2003%5Csummary4_03

2003%5Csummary4_03 - ECON 371 2003 SUMMARY#4 COMPARATIVE...

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ECON 371 2003 SUMMARY #4 COMPARATIVE STATICS: PROPERTIES OF CONSUMER DEMAND We are now ready to investigate what sort of implications the model we have discussed has on demand behaviour. We have already seen that the (Marshallian) demand functions are homogeneous of degree zero (so that only relative prices and real income matter), and that all income is spent. We want to see if we can obtain further predictions about the way demand might respond to changes in income and prices. As we have seen, the demand for any good, in general, depends on the prices of all the goods and income of the consumer; which we express by writing the demand functions as functions of all prices and income . There are three questions we might typically ask: (a) How does the demand for a good change when its price changes, holding fixed all the other prices and income? (b) How does the demand for a good change with changes in the price of some other good, holding fixed all the other prices and income? (c) How does the demand for a good change with changes in income, hold- ing the prices fixed? That is, what are the own-price, cross-price, and income effects? Can we determine what they are? The examination of a change in outcome in response to a change in under- lying economic parameters is known as comparative statics analysis. “Com- parative” means that we want to compare two situations: before and after the change in the economic environment. “Statics” means that we are not concerned with any adjustment process that may be involved in moving from one choice to another; rather we will only compare the outcomes (choices). 1 The Effects of Changes in Income The effects of a change in income can easily be investigated by simple graphs involving two commodities. Consider the locus of consumption bundles ob- tained as income is varied. (Income expansion path.) Even in this simple world it is easy to show that demand for a good might increase or decrease as income increases. We can, therefore, conclude with no further mathematical 1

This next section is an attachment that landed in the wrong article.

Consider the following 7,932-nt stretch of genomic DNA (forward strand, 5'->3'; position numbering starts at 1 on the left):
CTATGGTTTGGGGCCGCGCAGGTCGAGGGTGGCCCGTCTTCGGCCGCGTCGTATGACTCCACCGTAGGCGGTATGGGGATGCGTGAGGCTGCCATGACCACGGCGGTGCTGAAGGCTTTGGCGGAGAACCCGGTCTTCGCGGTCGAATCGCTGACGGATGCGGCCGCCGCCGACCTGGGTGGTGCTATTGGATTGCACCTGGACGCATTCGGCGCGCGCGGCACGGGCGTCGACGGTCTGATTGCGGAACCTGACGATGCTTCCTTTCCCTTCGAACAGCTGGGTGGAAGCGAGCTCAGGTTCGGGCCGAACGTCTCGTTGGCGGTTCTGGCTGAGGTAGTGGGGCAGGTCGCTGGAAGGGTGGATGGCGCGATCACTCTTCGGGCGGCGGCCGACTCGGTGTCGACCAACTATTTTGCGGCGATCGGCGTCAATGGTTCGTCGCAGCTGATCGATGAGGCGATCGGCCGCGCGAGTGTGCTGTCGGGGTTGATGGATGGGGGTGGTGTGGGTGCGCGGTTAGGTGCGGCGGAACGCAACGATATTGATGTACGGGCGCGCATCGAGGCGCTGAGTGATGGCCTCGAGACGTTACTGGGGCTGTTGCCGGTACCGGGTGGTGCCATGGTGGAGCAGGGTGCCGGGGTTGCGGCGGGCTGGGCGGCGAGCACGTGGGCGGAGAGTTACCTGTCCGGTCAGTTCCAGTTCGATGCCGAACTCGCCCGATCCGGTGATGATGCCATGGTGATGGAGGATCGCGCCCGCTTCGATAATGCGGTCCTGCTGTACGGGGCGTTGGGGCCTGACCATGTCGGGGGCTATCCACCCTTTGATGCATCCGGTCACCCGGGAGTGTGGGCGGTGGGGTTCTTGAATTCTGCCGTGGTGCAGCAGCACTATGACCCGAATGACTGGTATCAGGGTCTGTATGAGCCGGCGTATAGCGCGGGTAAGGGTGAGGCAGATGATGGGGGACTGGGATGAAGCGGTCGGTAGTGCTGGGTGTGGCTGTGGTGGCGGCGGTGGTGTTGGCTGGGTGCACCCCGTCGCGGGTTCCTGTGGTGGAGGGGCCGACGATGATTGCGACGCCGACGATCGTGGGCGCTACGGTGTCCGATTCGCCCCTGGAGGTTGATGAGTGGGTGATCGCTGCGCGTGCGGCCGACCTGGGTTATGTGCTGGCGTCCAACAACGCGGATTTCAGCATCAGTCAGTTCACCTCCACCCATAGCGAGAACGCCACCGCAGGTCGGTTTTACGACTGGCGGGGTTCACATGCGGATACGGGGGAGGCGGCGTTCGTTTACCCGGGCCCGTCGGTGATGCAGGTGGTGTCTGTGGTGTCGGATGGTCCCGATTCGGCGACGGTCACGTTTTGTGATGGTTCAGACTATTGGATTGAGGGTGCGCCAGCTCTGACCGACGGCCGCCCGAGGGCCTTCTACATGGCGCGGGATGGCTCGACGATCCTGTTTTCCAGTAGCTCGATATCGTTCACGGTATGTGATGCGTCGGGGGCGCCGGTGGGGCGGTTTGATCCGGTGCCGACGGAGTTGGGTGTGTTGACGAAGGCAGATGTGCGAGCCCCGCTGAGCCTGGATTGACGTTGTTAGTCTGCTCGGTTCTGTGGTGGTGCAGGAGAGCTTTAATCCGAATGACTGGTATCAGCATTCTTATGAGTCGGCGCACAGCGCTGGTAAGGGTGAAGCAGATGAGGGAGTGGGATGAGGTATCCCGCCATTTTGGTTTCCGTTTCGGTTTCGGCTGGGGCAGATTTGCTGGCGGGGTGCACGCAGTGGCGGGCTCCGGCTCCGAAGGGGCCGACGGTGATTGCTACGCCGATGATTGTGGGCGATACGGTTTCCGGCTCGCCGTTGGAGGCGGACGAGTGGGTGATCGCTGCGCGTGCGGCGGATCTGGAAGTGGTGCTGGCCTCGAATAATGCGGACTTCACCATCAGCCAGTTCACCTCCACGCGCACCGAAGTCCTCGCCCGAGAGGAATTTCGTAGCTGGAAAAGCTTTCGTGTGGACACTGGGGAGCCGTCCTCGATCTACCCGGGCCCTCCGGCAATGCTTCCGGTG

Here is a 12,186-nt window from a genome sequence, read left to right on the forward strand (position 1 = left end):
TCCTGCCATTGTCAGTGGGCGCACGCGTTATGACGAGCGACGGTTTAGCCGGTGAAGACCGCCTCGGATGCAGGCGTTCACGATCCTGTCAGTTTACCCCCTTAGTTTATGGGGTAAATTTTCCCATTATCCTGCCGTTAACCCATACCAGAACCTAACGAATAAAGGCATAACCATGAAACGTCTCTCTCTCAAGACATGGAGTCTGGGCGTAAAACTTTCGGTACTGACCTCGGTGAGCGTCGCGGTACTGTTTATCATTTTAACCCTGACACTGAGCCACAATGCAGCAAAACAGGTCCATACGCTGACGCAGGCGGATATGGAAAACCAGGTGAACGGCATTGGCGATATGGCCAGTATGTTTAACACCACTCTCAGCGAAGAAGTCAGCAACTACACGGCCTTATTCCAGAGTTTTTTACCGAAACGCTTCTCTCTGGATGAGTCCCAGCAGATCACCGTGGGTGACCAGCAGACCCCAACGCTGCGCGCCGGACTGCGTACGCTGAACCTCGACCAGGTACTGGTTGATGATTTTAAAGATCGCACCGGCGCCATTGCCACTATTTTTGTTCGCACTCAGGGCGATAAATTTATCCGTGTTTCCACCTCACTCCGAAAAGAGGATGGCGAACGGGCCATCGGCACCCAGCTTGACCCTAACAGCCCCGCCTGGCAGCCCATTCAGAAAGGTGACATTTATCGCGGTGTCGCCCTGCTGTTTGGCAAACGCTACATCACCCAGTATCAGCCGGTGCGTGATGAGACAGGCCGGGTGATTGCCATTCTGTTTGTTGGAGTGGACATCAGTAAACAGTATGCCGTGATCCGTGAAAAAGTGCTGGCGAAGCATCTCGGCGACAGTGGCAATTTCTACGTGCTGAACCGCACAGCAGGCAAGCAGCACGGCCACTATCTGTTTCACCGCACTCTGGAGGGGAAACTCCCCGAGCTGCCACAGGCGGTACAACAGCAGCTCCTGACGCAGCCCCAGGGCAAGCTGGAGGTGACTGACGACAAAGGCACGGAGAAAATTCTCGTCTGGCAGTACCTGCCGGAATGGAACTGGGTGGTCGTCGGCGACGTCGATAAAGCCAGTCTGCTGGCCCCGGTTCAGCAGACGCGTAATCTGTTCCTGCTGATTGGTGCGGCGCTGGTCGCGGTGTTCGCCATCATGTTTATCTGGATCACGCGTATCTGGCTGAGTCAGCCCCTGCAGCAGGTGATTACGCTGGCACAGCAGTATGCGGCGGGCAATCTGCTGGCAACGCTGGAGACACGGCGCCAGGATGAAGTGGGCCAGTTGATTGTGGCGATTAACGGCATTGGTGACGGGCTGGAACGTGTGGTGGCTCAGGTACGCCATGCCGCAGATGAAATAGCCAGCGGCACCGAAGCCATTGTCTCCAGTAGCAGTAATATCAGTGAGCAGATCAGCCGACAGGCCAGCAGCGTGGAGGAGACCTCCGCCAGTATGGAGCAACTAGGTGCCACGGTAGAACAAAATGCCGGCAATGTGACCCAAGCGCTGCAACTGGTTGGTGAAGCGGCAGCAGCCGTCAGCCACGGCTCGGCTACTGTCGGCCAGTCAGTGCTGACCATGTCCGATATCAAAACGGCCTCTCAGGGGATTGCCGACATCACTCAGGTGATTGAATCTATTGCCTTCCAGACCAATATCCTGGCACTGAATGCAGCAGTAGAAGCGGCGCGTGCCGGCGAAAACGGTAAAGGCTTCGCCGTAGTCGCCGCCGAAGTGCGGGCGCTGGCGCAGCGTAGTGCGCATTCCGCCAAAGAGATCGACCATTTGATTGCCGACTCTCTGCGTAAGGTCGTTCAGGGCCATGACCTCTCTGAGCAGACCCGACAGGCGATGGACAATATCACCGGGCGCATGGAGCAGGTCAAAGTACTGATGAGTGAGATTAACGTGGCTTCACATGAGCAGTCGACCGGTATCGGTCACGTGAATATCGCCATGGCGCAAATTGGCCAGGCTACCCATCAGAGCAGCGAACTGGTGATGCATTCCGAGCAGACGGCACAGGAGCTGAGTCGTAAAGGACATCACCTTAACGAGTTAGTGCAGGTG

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analysis that the consumption of a commodity may increase or decrease when income increases. We say that a commodity is a normal good if demand and income move in the same direction (so that an increase (decrease) in income causes an increase (decrease) in demand). If demand and income move in opposite directions, the commodity is called an inferior good . 1 For differentiable demand functions, the partial derivative of the demand function with respect to income represents the rate of change in the consump- tion of that good with respect to a change in income. Thus, our conclusion is that ∂x i ( p , I ) ∂I = > 0 , if i is a normal good; < 0 , if i is an inferior good. 2 The Effects of Changes in Prices You should be familiar with the intuition about how a price change affects demand from your discussions in ECON 201. For example, when the price of a good declines, there are at least two conceptually separate reasons why we expect some change in quantity demanded. First, that good becomes rela- tively cheaper compared to the other goods. We would expect the consumer
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